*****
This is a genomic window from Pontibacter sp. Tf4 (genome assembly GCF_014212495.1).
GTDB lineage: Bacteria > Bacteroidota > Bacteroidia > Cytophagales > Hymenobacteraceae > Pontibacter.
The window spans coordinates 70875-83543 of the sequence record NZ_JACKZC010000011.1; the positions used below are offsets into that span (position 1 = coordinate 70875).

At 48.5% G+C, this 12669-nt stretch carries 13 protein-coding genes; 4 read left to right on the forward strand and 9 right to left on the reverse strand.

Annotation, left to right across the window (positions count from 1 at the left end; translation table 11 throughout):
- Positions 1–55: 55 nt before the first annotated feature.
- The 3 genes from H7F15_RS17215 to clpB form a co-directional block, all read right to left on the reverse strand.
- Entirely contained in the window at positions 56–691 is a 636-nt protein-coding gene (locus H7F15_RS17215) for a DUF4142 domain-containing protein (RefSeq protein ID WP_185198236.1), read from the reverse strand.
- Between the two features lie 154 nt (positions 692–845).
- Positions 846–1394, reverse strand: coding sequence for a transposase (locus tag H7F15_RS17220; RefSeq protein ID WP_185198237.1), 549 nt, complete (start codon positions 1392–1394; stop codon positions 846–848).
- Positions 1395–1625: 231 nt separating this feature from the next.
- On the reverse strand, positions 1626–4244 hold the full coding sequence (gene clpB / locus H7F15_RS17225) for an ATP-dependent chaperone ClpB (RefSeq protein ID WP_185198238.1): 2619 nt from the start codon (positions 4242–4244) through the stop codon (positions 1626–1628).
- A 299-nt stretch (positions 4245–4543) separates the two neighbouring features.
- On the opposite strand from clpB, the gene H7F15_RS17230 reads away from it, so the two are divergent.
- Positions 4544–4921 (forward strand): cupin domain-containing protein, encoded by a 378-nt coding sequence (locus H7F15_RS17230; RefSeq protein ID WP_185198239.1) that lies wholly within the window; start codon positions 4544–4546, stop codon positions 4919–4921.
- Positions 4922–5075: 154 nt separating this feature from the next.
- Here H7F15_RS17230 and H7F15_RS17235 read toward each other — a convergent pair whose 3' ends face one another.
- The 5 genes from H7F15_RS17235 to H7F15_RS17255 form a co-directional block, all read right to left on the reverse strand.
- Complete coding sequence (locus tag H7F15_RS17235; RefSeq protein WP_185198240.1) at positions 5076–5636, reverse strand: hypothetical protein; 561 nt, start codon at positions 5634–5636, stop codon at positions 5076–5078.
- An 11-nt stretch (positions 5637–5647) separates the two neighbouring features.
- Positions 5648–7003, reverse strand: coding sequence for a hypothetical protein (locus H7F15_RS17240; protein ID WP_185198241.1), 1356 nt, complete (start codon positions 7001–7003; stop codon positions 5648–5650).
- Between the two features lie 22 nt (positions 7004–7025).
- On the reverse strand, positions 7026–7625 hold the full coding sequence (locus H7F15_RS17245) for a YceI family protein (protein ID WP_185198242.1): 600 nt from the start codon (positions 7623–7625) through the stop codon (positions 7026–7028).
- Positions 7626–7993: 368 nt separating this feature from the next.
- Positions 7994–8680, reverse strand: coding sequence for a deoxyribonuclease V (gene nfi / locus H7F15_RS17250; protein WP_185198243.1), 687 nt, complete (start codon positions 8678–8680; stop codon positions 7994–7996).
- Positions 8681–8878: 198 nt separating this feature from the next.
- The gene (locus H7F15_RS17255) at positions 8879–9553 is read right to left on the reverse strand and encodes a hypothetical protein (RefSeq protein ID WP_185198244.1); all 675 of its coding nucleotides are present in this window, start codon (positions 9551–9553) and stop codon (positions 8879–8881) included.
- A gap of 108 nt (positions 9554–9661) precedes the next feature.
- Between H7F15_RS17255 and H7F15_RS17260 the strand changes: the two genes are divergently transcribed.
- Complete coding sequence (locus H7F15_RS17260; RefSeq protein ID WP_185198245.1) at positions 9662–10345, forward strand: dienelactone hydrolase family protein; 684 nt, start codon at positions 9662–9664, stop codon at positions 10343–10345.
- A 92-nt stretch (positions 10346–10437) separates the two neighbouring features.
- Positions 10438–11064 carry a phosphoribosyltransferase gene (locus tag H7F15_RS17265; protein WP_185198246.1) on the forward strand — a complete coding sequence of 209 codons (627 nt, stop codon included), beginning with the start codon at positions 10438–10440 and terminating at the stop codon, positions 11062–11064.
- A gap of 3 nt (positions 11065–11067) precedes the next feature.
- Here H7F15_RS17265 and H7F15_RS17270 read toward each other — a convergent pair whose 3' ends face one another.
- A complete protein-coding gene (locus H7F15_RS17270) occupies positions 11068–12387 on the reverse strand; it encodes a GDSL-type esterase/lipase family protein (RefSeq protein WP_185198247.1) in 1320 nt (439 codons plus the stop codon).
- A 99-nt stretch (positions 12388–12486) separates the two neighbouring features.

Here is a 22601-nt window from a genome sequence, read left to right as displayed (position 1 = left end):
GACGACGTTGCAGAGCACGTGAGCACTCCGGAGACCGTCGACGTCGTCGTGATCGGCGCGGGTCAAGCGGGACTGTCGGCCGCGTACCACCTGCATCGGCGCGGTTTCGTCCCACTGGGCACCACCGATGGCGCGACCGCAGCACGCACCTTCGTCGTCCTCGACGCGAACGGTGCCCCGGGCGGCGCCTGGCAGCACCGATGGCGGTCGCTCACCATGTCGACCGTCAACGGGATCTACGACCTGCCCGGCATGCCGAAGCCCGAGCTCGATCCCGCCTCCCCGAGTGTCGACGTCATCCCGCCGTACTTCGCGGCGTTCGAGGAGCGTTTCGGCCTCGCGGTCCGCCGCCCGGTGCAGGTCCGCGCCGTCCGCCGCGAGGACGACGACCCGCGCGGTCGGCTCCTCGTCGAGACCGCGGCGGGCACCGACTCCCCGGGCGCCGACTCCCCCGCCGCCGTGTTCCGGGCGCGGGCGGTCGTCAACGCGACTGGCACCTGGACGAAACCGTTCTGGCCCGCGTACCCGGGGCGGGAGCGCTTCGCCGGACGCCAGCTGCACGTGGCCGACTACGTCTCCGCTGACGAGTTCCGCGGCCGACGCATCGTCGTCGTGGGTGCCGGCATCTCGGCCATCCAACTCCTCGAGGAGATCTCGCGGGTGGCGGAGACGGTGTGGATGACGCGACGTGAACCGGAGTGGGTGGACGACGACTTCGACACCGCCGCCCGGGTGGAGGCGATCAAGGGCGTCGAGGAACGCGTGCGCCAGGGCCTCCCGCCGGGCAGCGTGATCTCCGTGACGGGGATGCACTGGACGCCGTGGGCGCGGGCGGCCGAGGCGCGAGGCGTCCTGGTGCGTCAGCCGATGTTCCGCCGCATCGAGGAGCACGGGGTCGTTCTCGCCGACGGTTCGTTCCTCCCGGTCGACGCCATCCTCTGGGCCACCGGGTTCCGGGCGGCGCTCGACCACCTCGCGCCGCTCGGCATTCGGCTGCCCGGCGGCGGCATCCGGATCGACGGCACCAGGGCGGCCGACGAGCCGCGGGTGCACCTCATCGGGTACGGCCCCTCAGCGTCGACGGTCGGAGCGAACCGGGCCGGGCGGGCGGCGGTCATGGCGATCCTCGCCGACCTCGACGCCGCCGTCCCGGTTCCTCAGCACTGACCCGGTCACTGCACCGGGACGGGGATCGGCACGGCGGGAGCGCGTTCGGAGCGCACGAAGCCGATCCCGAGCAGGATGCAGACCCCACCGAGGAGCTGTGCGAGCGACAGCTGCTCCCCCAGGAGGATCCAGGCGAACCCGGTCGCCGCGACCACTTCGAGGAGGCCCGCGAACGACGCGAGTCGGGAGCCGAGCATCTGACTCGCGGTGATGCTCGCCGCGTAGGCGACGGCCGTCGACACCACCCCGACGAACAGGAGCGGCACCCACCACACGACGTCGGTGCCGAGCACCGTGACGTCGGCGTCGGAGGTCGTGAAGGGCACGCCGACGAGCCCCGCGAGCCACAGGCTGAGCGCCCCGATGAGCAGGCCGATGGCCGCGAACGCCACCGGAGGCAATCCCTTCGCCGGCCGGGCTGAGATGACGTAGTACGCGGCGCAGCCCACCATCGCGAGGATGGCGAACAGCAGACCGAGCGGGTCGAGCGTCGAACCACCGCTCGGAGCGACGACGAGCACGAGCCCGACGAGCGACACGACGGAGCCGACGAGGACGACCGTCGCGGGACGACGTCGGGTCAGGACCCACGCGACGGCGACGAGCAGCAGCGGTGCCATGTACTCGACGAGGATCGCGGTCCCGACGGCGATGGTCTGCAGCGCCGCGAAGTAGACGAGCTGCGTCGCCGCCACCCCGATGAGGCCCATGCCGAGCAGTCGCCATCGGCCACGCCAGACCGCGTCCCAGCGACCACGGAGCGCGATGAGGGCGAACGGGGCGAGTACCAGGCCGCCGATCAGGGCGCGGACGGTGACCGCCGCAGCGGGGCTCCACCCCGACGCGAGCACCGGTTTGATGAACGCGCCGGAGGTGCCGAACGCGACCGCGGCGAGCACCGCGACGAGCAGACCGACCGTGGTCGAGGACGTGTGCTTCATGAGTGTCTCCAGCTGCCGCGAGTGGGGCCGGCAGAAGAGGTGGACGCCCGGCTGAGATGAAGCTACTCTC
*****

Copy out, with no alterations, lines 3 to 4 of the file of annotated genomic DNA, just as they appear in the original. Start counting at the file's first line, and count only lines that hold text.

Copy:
The window spans coordinates 70875-83543 of the sequence record NZ_JACKZC010000011.1; the positions used below are offsets into that span (position 1 = coordinate 70875).

At 48.5% G+C, this 12669-nt stretch carries 13 protein-coding genes; 4 read left to right on the forward strand and 9 right to left on the reverse strand.